15Fourteenth Amendment Ratified in July, 1868 All persons born or naturalized in the United States, and subject to the jurisdiction thereof, are citizens of the United States and of the State wherein they reside. No State shall make or enforce any law which shall abridge the privileges or immunities of citizens of the United States; nor shall any State deprive any person of life, liberty, or property, without due process of law; nor deny to any person within its jurisdiction the equal protection of the laws.
16The Election of 1866 A referendum on Radical Reconstruction Johnson made an ill-conceived propaganda tour around the country to push his planRepublicans won a 3-1majority in both houses and gained control of every northern state
18Reconstruction Acts of 1867 Military Reconstruction ActRestarted Reconstruction in the 10 Southern states that refused to ratify the 14th AmendmentDivided the 10 “unreconstructed states” into 5 military districtsTenure of Office ActProhibited the president form removing federal officials or military commanders without the Senate’s approval
20President Johnson’s Impeachment Johnson dismisses Edwin Stanton, Secretary of WarHouse charges Johnson with 11 “high crimes and misdemeanors”Impeaches, or indicts himSenate falls one vote short of removing him from officeNeeded 2/3 of SenateDemocrats and more moderate Republicans don’t want to set precedent of removal for political reasons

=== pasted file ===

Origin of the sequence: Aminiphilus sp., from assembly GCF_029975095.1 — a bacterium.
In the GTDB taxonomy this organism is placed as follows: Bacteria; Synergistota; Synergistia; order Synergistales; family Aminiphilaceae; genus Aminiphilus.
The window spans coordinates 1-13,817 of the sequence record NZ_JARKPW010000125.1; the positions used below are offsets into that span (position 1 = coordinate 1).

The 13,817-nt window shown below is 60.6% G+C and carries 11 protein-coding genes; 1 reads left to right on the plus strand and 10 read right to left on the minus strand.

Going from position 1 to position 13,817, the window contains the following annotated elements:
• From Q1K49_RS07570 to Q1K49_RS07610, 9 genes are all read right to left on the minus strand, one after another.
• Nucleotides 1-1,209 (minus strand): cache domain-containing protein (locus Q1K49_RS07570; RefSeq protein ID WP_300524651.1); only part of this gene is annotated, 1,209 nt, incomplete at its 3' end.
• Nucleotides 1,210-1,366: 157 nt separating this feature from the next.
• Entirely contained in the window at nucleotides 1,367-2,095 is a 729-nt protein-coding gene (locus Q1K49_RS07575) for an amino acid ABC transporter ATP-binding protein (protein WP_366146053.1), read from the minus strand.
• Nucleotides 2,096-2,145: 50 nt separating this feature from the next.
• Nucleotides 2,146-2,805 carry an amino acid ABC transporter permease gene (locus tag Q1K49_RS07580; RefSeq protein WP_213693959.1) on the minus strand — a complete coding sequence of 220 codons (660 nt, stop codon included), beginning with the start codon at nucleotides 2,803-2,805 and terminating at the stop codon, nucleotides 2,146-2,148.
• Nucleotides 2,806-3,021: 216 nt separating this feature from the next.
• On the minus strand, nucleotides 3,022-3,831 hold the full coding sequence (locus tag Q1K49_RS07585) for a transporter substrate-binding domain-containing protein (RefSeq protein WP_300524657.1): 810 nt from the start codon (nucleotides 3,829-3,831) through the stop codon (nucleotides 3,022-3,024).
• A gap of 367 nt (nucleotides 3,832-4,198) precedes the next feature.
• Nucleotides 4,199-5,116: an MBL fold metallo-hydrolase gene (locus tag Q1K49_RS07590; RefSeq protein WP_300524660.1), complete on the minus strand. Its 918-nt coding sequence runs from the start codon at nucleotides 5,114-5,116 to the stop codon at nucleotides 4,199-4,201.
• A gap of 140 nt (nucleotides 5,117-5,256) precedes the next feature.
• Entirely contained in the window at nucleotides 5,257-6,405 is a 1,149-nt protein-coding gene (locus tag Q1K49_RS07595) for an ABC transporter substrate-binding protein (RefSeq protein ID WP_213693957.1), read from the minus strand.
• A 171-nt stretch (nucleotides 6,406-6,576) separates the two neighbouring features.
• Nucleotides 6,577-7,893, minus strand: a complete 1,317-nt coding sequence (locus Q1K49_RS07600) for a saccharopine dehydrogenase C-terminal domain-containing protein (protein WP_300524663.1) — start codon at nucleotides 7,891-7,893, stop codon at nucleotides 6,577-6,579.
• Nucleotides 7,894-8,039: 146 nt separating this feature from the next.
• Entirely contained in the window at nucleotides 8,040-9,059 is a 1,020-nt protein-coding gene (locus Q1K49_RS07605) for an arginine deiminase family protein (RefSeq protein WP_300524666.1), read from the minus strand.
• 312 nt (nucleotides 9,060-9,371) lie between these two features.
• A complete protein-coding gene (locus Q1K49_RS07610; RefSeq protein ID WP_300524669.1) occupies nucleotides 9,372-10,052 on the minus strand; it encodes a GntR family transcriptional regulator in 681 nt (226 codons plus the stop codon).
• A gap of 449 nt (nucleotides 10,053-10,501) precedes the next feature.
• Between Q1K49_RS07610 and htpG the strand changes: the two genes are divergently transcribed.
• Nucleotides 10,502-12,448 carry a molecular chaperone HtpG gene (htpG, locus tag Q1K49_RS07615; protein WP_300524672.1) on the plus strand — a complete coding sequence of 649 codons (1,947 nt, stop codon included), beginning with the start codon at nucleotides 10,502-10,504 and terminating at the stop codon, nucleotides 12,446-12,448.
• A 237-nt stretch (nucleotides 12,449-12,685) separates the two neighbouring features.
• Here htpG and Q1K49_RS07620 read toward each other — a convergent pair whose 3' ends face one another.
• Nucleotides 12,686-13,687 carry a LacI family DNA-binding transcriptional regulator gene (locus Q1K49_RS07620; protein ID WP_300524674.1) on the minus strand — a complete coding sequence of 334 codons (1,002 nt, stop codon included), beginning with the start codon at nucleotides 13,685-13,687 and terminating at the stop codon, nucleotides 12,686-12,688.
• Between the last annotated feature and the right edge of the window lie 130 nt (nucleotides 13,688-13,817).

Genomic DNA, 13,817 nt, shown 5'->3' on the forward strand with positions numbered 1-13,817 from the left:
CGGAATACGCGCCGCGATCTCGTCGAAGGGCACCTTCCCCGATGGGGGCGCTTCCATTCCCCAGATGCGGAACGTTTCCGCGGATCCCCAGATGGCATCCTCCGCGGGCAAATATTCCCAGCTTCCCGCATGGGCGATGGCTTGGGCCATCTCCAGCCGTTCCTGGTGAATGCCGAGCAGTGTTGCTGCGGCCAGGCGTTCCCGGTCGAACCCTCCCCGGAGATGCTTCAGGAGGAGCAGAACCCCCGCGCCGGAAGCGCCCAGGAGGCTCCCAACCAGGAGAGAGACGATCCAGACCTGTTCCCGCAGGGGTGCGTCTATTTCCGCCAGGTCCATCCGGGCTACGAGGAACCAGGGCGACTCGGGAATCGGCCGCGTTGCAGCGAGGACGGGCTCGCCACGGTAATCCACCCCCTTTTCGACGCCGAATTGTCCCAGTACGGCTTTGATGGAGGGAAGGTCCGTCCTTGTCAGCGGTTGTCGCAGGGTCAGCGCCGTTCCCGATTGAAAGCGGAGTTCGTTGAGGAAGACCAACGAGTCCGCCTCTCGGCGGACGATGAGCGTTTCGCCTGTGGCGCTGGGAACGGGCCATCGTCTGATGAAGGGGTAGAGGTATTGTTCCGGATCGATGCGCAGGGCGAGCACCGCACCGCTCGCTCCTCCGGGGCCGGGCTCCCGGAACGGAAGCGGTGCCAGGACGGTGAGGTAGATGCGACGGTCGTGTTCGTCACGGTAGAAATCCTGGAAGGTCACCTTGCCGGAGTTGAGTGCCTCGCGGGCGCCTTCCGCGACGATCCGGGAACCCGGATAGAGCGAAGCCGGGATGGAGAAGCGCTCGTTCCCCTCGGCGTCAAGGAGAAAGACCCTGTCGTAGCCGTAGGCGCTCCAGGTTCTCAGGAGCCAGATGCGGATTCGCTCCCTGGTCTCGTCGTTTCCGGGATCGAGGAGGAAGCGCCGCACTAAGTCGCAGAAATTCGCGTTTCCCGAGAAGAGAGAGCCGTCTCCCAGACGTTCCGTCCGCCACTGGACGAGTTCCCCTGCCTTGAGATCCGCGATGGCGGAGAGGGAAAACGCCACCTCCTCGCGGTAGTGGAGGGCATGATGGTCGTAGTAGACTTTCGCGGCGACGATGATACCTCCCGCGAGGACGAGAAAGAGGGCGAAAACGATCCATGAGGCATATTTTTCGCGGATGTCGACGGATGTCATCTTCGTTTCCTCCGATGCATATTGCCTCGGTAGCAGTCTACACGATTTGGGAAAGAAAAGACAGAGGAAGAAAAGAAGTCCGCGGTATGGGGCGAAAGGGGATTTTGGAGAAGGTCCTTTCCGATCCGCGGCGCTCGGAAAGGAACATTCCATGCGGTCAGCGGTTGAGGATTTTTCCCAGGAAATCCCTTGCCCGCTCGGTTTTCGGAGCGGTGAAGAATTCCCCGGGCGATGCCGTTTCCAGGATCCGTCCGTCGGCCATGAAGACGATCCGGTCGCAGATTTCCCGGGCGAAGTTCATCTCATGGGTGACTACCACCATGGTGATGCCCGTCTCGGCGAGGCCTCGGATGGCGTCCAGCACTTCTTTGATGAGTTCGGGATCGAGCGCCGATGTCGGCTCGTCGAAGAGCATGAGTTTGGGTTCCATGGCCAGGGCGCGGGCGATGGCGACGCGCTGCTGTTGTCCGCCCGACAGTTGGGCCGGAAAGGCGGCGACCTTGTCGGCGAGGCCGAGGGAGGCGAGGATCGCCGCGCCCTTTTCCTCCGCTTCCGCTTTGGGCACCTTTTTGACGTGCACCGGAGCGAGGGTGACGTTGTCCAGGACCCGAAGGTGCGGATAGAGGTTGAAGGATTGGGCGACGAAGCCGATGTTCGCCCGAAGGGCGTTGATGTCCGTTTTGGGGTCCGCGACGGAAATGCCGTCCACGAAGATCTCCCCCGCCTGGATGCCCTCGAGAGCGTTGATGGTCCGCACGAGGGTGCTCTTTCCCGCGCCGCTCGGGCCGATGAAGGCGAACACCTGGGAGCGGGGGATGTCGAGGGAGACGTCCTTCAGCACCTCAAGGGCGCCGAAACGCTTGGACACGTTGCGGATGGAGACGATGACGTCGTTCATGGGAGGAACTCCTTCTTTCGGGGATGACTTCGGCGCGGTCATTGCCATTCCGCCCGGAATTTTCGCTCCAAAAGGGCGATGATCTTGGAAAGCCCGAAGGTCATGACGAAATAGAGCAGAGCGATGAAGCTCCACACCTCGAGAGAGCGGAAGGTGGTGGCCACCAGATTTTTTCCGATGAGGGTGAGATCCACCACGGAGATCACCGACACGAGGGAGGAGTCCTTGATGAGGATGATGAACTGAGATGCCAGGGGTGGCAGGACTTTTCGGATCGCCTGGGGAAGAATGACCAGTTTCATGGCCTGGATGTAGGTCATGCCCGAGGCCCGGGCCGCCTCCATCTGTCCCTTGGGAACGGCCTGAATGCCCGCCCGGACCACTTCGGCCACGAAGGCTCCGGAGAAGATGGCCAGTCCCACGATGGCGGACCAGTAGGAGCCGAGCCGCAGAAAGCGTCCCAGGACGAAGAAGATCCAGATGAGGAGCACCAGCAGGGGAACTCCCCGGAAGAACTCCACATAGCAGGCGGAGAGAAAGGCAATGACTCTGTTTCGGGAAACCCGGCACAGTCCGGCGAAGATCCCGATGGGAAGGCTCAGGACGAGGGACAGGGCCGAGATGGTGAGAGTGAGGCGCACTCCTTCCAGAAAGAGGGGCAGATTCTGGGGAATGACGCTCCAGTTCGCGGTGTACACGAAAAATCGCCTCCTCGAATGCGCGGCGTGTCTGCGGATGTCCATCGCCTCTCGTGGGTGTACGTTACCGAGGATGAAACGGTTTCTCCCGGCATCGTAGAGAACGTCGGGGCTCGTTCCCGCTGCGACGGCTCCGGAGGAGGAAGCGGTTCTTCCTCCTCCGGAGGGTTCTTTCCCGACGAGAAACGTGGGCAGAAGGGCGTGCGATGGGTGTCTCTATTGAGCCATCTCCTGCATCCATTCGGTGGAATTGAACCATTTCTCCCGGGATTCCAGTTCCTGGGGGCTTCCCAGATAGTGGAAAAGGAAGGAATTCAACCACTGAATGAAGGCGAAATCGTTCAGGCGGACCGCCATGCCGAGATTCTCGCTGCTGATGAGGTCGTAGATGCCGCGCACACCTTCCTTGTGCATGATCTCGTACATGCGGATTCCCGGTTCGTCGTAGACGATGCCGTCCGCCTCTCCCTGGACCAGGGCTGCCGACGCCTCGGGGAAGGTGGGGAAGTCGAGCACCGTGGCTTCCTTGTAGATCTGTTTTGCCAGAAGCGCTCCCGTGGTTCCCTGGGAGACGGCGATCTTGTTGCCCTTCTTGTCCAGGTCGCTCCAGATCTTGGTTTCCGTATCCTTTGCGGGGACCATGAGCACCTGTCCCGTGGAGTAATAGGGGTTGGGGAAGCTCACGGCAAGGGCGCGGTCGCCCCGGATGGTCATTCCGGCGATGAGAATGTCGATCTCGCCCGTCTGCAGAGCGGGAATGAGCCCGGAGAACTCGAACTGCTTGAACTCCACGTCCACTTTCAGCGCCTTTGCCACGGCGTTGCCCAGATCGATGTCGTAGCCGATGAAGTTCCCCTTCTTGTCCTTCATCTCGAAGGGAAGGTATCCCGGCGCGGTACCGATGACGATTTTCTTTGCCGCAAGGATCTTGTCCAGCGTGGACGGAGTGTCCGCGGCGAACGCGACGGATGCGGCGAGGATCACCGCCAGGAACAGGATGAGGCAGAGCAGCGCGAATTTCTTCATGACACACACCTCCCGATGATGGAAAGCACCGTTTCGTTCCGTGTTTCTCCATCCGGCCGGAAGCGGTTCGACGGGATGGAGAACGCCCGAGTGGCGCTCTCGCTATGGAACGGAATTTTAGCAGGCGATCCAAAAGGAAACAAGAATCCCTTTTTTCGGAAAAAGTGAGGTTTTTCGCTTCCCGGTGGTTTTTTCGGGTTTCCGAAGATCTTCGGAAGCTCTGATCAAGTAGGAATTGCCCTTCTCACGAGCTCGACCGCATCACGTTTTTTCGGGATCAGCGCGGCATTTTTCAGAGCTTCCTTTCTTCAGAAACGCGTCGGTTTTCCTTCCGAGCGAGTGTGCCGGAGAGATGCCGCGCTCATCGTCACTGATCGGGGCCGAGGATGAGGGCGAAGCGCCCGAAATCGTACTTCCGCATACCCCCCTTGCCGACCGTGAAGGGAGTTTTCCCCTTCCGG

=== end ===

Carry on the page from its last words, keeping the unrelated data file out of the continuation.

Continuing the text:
22The Reconstructed South Former Confederates were barred from votingGave power to three groups:FreedmenScalawags – Southern Unionists/RepublicansCarpetbaggers – Northerners who moved south after the Civil WarHelped blacks gain political powerTwo black Senators and over a dozen Representatives sent to CongressHiram Revels – First African American Senator
23The Election of 1868 Fall 1868—Presidential election Democrats nominate Horatio SeymourRepublicans nominate Ulysses S. GrantVery close election—would have lost without black votes
24More Civil Rights Protections Fifteenth Amendment (1869)Prohibits states from denying a citizen’s right to vote on condition of race, color, or previous condition of servitudeCivil Rights Act of 1875Guarantees equal accommodations in public places, including hotels, railroads, and theatersPoorly enforced, and largely ignored
25The End of Reconstruction Many resented the growing political power of blacks and the corruption of Republican governmentsKKK founded in Tennessee, 1866Used fear and intimidation to dissuade votingCongress reacted with the Force Acts, 1870Authorized the use of federal troops to control vigilante groupsMany groups continued “under cover”Followed by the Amnesty Act, 1872Removes voting restrictions on ex-Confederates, except the highest leaders
26The Election of 1876 Republicans nominate Rutherford B. Hayes Democrats nominate Samuel J. TildenVotes contested in LA, FL, SCSpecial electoral commission created to decide who gets disputed votesVotes 8-7 to give all electoral votes to HayesDemocrats threaten to filibuster the results, send election to the House
28The New South End of federal military presence Democrats regain power in every Southern stateCalled “Redeemer” governmentsBased on the image of the “Lost Cause”Institute a social and legal system of segregation through the passage of Jim Crow LawsUpheld by the Supreme Court in a series of cases:Plessy v. Ferguson, 1896